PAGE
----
In many ways, the music industry acts as a microcosm of society. For example, the widening gap between the rich and poor in America is seen also in the widening of income distribution in the music industry. With the rise of illegal downloading, revenues for musicians now come from concerts. Yet, big name artists are capturing more revenues from ticket sales just as the top one percent of Americans are capturing more wealth.
Fortunately, not all shifts in the music industry mean bad news. In fact, some shifts reflect greater acceptance. One genre in particular is poised for a gradual shift of greater inclusion: rock and roll.
Rock music, for the most part, has been a male-dominated industry. When people think of rock music, old names like Led Zeppelin and Pink Floyd come to mind - classic all-male bands. Even though newer bands such as The White Stripes and The Black Keys, and indie rock bands such as Radiohead break away some distance from the tradition, they still cling to the old formula of white men playing rock music. Of course, there are exceptions to the rule. Some genres such as punk rock were built by strong, female voices. Old names like Pat Benatar and new names like Sleater Kinney and Savages come to mind. Yet, by and large, rock music remains a male dominated genre.
However, this decade and the ones following it will belong to women in rock. We are already seeing more female-fronted bands take the spotlight. They give voice to an experience that was, at first, largely silent in rock music. This shift comes from the fact that as older generations age, they take their perceptions and tastes with them. On the other hand, our generation brings with it a greater appreciation for more varied voices.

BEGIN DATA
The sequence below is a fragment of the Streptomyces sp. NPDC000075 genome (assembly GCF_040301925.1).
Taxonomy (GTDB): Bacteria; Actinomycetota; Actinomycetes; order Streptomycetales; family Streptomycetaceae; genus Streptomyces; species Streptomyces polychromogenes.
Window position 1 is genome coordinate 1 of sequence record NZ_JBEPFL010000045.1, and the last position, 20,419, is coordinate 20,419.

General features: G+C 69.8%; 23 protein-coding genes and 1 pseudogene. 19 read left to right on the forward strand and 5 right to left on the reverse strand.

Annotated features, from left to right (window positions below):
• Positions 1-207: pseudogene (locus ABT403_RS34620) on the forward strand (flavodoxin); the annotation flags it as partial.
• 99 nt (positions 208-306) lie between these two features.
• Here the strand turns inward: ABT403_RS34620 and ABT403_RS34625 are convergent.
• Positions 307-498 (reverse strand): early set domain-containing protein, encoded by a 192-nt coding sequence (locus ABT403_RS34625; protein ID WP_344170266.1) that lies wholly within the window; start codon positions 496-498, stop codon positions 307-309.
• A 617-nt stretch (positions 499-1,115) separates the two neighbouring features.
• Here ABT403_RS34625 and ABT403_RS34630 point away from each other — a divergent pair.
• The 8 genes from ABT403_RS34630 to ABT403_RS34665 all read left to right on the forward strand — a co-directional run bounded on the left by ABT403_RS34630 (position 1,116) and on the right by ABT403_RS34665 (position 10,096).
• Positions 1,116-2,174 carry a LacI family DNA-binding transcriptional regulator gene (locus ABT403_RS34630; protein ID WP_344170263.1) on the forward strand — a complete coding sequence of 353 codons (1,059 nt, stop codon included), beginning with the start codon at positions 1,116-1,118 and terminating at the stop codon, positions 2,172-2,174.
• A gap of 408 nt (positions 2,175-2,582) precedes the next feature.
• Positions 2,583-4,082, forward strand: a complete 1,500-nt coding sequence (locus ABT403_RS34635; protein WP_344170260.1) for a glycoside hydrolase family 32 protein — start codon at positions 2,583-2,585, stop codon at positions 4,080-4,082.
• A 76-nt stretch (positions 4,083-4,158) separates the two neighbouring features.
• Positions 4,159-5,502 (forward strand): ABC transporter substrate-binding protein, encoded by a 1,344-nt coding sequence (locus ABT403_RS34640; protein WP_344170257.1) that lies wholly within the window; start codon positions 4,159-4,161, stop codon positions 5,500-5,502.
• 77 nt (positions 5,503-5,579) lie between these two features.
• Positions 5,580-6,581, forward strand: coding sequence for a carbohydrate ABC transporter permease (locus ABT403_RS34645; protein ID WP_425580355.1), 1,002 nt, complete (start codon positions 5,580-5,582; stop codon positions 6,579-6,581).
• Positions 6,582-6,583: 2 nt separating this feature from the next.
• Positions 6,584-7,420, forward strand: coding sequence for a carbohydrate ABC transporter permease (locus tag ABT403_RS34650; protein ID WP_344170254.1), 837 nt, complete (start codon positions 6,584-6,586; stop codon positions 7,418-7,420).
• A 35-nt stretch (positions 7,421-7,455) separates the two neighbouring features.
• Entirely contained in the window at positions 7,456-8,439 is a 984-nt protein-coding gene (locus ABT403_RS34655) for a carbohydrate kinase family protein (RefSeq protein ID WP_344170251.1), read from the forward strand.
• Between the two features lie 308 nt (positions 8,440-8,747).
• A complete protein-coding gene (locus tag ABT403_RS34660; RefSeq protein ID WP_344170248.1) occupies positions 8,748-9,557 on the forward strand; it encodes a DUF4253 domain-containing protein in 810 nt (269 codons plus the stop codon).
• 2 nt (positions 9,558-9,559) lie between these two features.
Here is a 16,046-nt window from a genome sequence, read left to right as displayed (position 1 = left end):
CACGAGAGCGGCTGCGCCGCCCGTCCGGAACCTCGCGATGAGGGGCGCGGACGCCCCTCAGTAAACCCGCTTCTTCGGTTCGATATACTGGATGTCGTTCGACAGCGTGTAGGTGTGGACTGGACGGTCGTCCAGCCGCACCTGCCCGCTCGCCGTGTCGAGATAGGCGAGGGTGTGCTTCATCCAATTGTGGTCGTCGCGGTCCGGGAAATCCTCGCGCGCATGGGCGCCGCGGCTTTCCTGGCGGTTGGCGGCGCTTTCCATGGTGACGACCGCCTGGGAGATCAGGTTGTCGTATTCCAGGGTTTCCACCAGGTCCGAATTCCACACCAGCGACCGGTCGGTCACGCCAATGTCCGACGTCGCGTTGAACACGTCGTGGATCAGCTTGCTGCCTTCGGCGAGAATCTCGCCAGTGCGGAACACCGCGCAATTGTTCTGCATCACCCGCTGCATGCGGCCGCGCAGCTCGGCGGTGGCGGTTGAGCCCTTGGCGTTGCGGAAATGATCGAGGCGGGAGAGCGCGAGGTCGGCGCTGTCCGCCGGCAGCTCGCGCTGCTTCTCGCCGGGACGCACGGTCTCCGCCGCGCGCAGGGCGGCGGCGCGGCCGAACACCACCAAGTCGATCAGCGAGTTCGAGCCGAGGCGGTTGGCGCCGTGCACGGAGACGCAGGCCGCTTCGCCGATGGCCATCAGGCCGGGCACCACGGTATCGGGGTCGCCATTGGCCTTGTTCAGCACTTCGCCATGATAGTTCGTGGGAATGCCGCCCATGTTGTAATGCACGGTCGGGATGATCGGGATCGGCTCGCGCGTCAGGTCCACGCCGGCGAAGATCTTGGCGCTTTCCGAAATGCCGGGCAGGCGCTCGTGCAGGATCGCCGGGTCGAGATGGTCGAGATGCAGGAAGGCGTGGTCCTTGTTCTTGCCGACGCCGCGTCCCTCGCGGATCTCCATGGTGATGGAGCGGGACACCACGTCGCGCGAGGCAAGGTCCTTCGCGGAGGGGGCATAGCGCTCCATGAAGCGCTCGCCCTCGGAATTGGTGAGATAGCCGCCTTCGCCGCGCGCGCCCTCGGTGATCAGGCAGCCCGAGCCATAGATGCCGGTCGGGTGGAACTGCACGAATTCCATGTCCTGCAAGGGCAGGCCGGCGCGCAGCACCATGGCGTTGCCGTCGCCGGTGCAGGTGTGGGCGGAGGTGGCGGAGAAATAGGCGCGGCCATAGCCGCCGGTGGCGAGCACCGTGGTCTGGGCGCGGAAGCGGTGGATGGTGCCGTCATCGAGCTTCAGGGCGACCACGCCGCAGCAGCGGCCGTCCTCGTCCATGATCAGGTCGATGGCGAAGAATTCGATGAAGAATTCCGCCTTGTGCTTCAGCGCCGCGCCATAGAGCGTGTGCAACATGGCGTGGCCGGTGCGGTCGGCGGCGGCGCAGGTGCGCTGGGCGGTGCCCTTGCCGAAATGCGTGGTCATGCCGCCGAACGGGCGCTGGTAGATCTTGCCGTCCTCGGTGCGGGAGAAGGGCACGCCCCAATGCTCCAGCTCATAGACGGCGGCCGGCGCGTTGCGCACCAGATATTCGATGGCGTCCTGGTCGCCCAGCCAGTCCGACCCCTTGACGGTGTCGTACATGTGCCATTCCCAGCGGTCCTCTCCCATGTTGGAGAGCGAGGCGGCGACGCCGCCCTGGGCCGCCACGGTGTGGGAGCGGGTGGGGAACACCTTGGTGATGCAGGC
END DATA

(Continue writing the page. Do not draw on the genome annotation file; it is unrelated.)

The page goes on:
This change means that we will see more female rock artists because we want something different; we want to see someone besides white men on stage rocking out, because that's been done before, time and time again. Besides, the rising female artists in rock music, well, rock. They change the genre and push its boundaries with their new, fresh approaches to rock music. Their lyrics make us think about life in ways we may not have noticed. Their approach to rock gives us hope and helps us define our generation. Their music speaks to us, and we won't stop listening anytime soon.
This shift will consist of not only more all-female bands but also multi-gendered bands. Soon we'll even start to see male-led bands backed by all-female musicians. More importantly, this shift reflects a greater shift among our generation overall. Our generation will be one of greater inclusivity, built on the pillars of equality by giving voice to those who traditionally have had none. Here are some rising female rock bands that you need to listen to right now:
Swedish for "strong woman," this Scandinavian band pulls out riffs reminiscent of 1980s British rock. The lead singer belts out powerful lines in a voice that is comparable to a force a nature. The band's lyrics serve as a big middle finger to strong, domineering men who take advantage of women.
Songs: "No Mercy," "Asleep," "Witness."
Not only does this hard-rocking Pennsylvanian band remind one of AC/DC, but the lead singer also breaks down the perceived conventions of female beauty. We should no longer expect female musicians to be of stunning proportions that are unrealistic at best. Instead, they should be human. She rocks her look and has one of the most unique rock music voices in the industry today.
Songs: "Hard Lovin," "Fan the Flames."
This Californian lo-fi garage rock band takes notes from St. Vincent in its aesthetics, but relinquishes nothing in its delivery. The lead singer's voice ranges from calming and beautiful to wretched and ripped with emotion. Released when the band members were still in high school, the group's first album explores the stereotypes of teenage girls and breaks down each one, one chord at a time.
Songs: "Had 10 Dollaz," "White's Not My Color This Evening," "Trick or Treat Dancefloor."